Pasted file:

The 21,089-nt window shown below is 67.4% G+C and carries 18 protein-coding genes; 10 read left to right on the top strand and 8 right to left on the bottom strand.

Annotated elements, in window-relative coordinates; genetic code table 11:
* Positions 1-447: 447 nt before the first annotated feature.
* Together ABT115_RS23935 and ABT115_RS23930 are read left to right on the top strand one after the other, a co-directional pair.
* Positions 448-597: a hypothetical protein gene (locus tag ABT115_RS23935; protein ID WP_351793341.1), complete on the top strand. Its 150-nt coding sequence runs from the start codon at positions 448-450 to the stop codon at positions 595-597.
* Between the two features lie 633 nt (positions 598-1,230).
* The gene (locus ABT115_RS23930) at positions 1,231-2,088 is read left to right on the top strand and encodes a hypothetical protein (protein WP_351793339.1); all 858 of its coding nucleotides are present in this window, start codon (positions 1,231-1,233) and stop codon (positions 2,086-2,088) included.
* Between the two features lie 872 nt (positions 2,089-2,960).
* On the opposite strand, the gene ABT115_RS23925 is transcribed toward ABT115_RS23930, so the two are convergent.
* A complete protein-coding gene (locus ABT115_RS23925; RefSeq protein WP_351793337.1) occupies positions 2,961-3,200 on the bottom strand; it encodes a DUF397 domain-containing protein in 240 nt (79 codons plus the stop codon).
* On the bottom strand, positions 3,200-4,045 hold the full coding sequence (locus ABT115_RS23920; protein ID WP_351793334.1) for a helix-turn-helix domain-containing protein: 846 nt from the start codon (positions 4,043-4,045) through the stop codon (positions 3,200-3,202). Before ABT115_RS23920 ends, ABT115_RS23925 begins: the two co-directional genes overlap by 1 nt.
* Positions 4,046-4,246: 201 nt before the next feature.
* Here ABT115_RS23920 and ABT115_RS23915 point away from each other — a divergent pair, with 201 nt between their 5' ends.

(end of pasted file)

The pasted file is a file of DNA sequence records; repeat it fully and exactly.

The 21,089-nt window shown below is 67.4% G+C and carries 18 protein-coding genes; 10 read left to right on the top strand and 8 right to left on the bottom strand.

Annotated elements, in window-relative coordinates; genetic code table 11:
* Positions 1-447: 447 nt before the first annotated feature.
* Together ABT115_RS23935 and ABT115_RS23930 are read left to right on the top strand one after the other, a co-directional pair.
* Positions 448-597: a hypothetical protein gene (locus tag ABT115_RS23935; protein ID WP_351793341.1), complete on the top strand. Its 150-nt coding sequence runs from the start codon at positions 448-450 to the stop codon at positions 595-597.
* Between the two features lie 633 nt (positions 598-1,230).
* The gene (locus ABT115_RS23930) at positions 1,231-2,088 is read left to right on the top strand and encodes a hypothetical protein (protein WP_351793339.1); all 858 of its coding nucleotides are present in this window, start codon (positions 1,231-1,233) and stop codon (positions 2,086-2,088) included.
* Between the two features lie 872 nt (positions 2,089-2,960).
* On the opposite strand, the gene ABT115_RS23925 is transcribed toward ABT115_RS23930, so the two are convergent.
* A complete protein-coding gene (locus ABT115_RS23925; RefSeq protein WP_351793337.1) occupies positions 2,961-3,200 on the bottom strand; it encodes a DUF397 domain-containing protein in 240 nt (79 codons plus the stop codon).
* On the bottom strand, positions 3,200-4,045 hold the full coding sequence (locus ABT115_RS23920; protein ID WP_351793334.1) for a helix-turn-helix domain-containing protein: 846 nt from the start codon (positions 4,043-4,045) through the stop codon (positions 3,200-3,202). Before ABT115_RS23920 ends, ABT115_RS23925 begins: the two co-directional genes overlap by 1 nt.
* Positions 4,046-4,246: 201 nt before the next feature.
* Here ABT115_RS23920 and ABT115_RS23915 point away from each other — a divergent pair, with 201 nt between their 5' ends.